Dangerous high speed driving could have cost motorcyclist his life
The footage shows Lee Oliver attempting to do a wheelie on his motorcycle at more than 70mph, losing control and being thrown from his bike into the path of a passing van.
The driver brakes immediately but Oliver is traveling so quickly that while his bike skids off the surface into undergrowth, the rider rolls and bounces along the road until he is struck by the van.
Oliver continued to slide along the road for another 15 metres past the van, which had been forced to brake so suddenly that it was struck from behind by a following car.
Both Oliver and another rider, Lee Cunningham, had cameras fitted to their bikes that recorded their journeys as well as their speedometer – meaning police officers were able to see exactly what speed they had been travelling at.
Before he crashed Oliver had reached a speed of 130mph on the Cuckfield bypass while Cunningham had managed to reach 137mph at one point as well as almost three times the 30mph speed limit on another stretch of the road.
Oliver’s crash at 9am on Sunday 18 May last year was captured by both the camera on his bike and a dashboard camera in the van that was travelling towards him.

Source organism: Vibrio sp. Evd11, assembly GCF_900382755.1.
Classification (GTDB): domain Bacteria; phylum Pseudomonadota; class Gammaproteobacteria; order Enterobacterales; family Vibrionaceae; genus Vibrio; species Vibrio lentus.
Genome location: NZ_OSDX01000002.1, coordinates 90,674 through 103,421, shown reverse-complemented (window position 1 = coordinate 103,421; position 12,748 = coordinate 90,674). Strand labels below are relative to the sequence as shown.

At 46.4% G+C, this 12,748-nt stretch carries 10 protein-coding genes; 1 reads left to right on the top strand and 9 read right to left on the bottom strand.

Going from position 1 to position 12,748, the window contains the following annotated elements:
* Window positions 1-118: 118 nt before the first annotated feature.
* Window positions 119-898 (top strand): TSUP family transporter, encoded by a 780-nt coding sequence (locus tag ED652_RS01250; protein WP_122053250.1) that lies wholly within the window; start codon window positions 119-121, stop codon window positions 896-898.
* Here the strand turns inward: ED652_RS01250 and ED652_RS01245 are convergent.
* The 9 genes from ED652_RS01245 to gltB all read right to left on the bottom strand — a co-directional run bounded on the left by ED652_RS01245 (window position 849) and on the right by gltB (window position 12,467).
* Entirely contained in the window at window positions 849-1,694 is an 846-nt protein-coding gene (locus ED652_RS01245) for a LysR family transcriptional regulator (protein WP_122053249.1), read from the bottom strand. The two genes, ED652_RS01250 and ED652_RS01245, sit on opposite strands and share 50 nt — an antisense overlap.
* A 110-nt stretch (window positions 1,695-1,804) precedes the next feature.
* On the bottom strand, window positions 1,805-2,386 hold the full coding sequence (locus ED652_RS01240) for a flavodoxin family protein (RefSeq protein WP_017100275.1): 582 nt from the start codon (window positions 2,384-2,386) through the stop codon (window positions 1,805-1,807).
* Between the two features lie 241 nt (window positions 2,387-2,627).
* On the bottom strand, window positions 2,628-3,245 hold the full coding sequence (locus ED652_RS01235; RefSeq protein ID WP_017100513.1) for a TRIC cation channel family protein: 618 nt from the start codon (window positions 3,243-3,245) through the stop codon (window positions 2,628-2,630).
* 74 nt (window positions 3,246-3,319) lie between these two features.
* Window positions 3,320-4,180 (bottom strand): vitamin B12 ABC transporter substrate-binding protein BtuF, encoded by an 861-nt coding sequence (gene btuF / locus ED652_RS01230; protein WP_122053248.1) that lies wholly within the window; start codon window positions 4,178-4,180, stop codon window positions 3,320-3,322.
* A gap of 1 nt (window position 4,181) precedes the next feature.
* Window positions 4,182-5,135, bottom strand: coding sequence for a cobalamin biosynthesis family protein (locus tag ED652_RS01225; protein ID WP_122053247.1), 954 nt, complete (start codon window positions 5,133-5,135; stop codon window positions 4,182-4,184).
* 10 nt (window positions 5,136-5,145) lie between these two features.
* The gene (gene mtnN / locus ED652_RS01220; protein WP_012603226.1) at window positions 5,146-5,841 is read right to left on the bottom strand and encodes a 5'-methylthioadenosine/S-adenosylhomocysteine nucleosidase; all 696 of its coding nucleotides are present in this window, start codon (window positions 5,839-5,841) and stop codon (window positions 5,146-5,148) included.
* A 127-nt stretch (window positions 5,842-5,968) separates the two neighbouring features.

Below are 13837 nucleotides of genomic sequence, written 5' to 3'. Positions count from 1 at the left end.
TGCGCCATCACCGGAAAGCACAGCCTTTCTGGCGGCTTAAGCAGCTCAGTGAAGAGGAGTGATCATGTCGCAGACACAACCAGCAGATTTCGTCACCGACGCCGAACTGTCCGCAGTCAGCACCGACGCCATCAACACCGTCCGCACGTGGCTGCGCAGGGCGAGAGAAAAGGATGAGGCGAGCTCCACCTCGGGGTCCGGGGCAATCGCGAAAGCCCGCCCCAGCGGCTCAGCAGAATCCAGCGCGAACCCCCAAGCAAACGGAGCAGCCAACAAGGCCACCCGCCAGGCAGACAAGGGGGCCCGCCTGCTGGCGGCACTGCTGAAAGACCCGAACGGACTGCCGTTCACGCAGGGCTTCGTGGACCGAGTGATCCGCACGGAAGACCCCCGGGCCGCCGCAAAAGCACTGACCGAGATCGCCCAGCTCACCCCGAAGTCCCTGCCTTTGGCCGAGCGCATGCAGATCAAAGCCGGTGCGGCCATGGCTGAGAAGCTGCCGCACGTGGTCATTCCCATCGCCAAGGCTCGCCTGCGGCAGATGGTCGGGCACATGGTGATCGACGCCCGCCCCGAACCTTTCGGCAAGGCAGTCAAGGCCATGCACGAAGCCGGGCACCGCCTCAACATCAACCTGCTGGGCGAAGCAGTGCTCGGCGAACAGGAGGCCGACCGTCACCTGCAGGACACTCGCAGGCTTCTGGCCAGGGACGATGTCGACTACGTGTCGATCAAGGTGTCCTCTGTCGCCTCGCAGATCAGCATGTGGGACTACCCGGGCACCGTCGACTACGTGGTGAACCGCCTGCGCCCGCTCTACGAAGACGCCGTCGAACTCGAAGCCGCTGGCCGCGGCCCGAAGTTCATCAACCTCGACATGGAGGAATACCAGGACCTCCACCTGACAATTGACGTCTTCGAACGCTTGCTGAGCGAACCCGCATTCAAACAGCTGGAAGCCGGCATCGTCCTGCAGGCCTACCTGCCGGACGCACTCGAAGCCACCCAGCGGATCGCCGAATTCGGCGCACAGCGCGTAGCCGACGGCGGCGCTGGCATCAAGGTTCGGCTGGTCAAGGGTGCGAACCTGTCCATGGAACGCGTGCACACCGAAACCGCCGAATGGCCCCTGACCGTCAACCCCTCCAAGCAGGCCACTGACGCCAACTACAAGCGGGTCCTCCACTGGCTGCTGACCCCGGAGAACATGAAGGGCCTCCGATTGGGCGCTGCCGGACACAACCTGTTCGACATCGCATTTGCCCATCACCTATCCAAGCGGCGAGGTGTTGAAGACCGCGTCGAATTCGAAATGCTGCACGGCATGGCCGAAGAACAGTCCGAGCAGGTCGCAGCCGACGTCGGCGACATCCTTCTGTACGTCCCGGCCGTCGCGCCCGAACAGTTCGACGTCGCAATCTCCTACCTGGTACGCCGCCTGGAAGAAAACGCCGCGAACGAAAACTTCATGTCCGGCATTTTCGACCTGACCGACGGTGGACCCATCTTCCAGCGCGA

Cunningham, 39, of Brighton Road, Horsham, and Oliver, 38, of Oakleigh Road, Horsham, pleaded guilty to dangerous driving when they appeared at Lewes Crown Court on 6 February.
Both were given an 18-month suspended prison sentence, banned from driving for four years and told to do 200 hours of community service. They were each also ordered to pay a £1,000 fine and £700 costs.
Sergeant Huw Watts, from Surrey and Sussex roads policing unit, said: “When you watch the video, it seems amazing that Oliver escaped with just minor injuries and concussion.
“If he had come off his bike just seconds later he could have gone under the wheels of the van and been seriously injured or even killed.
“Motorcyclists are vulnerable road users who usually come off worst when they are involved in a collision but this case shows how some can put themselves at risk by abusing the fact that their machines can go fast and perform stunts.
“Every road user needs to think whether they are putting themselves in unnecessary danger and what they can do to avoid a trip to hospital.
“The roads are no place for stunts or speeding.”
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